A. Manette Ansay

New York Times Best-Selling, Award-Winning Novelist

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  1. Manette Ansay grew up in Wisconsin among 67 cousins and over 200 second cousins. She is a New York Times best-selling, award-winning author of six novels, including: Vinegar Hill, an Oprah Book Club selection; Midnight Champagne, a finalist for the National Book Critics Circle Award; Sister; River Angel; and Blue Water, a Target Book Club Selection, as well as a short story collection, Read This and Tell Me What It Says, and a memoir, Limbo. Her stories and poems have appeared in many publications, including The North American Review, Story, and The Pushcart Prize Anthology. Her latest novel is Good Things I Wish You (HarperCollins). Ansay's awards include a National Endowment for the Arts Grant, a Pushcart Prize, the Nelson Algren Prize, a Friends of American Writers Prize, and two Great Lakes Book Awards.

Ansay is a sought after keynote speaker at universities, literary festivals, fundraising events, book clubs, women's groups, and other organizations around the country. She speaks about the writing life, how she became a writer, and the myriad issues in her books.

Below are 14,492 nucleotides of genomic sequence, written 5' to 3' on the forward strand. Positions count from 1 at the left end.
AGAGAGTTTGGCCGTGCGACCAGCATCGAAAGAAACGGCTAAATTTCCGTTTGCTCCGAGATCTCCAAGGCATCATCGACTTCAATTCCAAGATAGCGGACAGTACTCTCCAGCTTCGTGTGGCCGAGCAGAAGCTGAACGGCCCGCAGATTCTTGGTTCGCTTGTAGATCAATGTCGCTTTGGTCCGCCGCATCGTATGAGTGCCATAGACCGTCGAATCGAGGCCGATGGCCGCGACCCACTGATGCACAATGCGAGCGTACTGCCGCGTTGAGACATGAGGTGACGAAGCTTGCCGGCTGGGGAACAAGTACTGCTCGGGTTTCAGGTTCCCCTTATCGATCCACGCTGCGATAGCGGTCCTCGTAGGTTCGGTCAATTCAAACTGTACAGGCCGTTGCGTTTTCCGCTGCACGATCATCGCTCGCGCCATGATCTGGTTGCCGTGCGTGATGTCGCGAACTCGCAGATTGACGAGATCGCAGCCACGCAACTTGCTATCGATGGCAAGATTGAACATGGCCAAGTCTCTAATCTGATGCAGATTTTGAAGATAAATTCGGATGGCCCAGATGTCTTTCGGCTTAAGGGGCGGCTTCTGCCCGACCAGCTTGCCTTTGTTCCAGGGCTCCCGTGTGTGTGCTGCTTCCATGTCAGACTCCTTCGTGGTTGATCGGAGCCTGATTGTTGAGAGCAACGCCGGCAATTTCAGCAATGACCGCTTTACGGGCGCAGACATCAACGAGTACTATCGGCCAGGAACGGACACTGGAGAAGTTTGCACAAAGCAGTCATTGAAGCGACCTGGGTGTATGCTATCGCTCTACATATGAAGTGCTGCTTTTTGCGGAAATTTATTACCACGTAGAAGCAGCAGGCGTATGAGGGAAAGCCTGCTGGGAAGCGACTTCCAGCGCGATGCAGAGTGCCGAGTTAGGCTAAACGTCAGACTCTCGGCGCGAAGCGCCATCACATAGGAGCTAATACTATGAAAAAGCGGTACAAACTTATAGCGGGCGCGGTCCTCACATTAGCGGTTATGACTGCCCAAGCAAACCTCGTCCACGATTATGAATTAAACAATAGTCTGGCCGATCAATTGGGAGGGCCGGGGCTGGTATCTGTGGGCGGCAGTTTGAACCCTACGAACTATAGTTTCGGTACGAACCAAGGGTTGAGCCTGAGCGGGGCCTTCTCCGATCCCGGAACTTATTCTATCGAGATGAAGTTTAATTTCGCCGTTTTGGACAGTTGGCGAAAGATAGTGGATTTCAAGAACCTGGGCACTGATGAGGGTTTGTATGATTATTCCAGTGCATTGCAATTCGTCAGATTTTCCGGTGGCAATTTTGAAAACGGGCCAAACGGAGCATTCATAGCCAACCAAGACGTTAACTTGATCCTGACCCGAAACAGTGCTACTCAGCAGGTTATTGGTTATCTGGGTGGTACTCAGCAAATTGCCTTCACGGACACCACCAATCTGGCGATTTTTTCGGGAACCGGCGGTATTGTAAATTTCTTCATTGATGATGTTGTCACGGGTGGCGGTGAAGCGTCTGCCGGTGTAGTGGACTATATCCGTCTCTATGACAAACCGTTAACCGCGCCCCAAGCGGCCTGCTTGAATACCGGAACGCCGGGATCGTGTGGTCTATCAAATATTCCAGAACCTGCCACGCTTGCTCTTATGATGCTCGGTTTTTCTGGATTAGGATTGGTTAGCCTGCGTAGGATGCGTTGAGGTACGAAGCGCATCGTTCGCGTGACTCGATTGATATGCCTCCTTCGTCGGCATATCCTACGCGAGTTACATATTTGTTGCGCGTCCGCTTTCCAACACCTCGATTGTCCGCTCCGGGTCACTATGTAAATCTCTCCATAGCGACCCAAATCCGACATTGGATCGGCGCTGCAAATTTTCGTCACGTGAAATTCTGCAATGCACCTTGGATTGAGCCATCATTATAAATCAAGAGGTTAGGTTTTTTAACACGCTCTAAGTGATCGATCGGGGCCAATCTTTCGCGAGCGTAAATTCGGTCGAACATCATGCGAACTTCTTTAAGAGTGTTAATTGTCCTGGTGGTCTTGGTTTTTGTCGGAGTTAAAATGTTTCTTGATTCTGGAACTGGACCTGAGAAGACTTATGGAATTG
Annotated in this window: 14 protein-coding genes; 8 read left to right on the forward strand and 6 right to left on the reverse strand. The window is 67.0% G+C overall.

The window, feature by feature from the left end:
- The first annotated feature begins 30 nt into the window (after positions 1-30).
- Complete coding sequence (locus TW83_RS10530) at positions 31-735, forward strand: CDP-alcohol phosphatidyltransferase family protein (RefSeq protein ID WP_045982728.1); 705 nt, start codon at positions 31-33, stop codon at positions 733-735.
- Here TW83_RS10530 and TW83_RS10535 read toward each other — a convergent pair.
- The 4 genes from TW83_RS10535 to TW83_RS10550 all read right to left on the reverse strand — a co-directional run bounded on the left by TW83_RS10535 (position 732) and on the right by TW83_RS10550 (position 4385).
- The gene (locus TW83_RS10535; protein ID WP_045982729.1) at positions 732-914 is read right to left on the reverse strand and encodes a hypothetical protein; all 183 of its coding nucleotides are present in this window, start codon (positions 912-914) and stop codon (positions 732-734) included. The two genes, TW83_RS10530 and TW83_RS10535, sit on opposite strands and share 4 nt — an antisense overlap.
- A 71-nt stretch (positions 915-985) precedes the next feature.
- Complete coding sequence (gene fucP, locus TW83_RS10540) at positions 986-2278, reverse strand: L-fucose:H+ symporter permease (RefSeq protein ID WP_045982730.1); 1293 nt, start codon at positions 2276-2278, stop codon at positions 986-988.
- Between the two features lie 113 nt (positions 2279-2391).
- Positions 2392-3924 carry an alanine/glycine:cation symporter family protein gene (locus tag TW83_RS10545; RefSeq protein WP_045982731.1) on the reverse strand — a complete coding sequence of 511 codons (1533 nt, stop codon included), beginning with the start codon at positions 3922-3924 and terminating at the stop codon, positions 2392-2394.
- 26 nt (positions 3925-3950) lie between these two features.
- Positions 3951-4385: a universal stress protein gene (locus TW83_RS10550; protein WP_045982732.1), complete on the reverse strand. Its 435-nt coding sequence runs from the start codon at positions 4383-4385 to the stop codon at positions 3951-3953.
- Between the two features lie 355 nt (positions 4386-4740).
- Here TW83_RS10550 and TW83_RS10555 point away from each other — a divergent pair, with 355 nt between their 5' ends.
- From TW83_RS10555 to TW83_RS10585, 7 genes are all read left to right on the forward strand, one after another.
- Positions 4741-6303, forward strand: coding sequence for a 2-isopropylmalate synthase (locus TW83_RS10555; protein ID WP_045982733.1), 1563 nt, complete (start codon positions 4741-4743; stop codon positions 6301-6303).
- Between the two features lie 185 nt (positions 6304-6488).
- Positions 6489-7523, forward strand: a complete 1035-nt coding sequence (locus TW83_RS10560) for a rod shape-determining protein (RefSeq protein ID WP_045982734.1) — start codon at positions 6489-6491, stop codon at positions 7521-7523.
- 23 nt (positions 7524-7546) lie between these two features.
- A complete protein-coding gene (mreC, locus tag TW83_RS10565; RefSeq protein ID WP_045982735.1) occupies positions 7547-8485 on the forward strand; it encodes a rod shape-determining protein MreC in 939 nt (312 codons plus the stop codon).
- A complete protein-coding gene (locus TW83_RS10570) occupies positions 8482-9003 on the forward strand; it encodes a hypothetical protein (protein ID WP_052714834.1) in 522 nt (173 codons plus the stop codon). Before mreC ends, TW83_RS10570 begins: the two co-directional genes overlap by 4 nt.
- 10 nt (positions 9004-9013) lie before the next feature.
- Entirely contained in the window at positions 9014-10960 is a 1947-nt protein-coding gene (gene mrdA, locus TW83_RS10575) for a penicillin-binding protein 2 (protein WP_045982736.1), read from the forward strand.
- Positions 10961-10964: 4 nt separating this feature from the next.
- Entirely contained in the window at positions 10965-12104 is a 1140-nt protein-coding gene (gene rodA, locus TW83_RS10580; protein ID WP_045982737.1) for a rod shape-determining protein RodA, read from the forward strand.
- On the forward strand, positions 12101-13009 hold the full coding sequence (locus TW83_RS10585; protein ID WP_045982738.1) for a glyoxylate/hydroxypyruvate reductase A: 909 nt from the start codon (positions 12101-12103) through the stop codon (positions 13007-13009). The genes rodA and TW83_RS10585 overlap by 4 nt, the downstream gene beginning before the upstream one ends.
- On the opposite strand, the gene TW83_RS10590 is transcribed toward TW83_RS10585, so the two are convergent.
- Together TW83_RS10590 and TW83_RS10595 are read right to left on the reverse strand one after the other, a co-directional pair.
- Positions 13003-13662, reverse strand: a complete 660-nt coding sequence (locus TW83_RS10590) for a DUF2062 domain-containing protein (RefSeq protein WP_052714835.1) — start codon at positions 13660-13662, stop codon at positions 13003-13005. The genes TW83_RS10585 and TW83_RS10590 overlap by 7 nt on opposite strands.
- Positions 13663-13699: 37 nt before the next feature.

Ansay started writing as a New Year's resolution on January 1, 1988. After developing a muscle disorder, it was necessary for her to find a career in which she could spend time sitting down. Though she's since recovered, she's been writing ever since.

Ansay lives with her daughter in Florida, where she teaches in the MFA program at the University of Miami. She received her MFA from Cornell University. She has taught at Vanderbilt University, Marquette University, and the University of the South.

Good Things I Wish You (and a Few Things I Don’t): The Ups and Downs of the Writing Career

   

Is That Supposed to Be Me? (And Other Reactions from Family Members and Friends)

   

Limbo: How a Life-Altering Illness Lead To A Lifetime of Writing

   

Fiction: The Best Way to Tell the Truth

   

Reinventing the Historical Novel

   

Literary Scrapbooking: Preserving Written Memories

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